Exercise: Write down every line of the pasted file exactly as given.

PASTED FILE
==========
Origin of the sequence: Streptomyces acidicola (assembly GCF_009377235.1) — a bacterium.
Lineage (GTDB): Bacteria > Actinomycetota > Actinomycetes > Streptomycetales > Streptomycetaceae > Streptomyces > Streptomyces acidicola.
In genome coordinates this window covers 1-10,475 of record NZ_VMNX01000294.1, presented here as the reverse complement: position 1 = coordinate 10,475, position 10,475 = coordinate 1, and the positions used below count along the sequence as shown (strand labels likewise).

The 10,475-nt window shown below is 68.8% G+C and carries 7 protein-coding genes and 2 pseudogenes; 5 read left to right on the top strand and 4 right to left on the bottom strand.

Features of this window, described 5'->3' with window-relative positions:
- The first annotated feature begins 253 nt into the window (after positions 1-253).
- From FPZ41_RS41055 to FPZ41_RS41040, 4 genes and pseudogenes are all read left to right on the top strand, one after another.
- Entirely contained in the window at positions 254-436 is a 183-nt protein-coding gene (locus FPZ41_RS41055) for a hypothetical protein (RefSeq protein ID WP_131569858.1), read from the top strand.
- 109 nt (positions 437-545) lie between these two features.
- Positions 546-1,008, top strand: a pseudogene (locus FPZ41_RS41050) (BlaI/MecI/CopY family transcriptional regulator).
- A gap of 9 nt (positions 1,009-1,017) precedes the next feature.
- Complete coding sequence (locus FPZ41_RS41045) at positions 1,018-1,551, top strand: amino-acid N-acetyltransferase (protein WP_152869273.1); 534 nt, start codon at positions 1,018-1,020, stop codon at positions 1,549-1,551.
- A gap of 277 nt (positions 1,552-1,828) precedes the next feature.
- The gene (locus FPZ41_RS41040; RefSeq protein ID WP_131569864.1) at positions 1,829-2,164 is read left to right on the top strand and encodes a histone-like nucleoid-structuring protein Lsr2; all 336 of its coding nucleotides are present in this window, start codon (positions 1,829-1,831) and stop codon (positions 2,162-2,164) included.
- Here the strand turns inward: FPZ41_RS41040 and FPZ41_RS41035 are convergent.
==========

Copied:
Origin of the sequence: Streptomyces acidicola (assembly GCF_009377235.1) — a bacterium.
Lineage (GTDB): Bacteria > Actinomycetota > Actinomycetes > Streptomycetales > Streptomycetaceae > Streptomyces > Streptomyces acidicola.
In genome coordinates this window covers 1-10,475 of record NZ_VMNX01000294.1, presented here as the reverse complement: position 1 = coordinate 10,475, position 10,475 = coordinate 1, and the positions used below count along the sequence as shown (strand labels likewise).

The 10,475-nt window shown below is 68.8% G+C and carries 7 protein-coding genes and 2 pseudogenes; 5 read left to right on the top strand and 4 right to left on the bottom strand.

Features of this window, described 5'->3' with window-relative positions:
- The first annotated feature begins 253 nt into the window (after positions 1-253).
- From FPZ41_RS41055 to FPZ41_RS41040, 4 genes and pseudogenes are all read left to right on the top strand, one after another.
- Entirely contained in the window at positions 254-436 is a 183-nt protein-coding gene (locus FPZ41_RS41055) for a hypothetical protein (RefSeq protein ID WP_131569858.1), read from the top strand.
- 109 nt (positions 437-545) lie between these two features.
- Positions 546-1,008, top strand: a pseudogene (locus FPZ41_RS41050) (BlaI/MecI/CopY family transcriptional regulator).
- A gap of 9 nt (positions 1,009-1,017) precedes the next feature.
- Complete coding sequence (locus FPZ41_RS41045) at positions 1,018-1,551, top strand: amino-acid N-acetyltransferase (protein WP_152869273.1); 534 nt, start codon at positions 1,018-1,020, stop codon at positions 1,549-1,551.
- A gap of 277 nt (positions 1,552-1,828) precedes the next feature.
- The gene (locus FPZ41_RS41040; RefSeq protein ID WP_131569864.1) at positions 1,829-2,164 is read left to right on the top strand and encodes a histone-like nucleoid-structuring protein Lsr2; all 336 of its coding nucleotides are present in this window, start codon (positions 1,829-1,831) and stop codon (positions 2,162-2,164) included.
- Here the strand turns inward: FPZ41_RS41040 and FPZ41_RS41035 are convergent.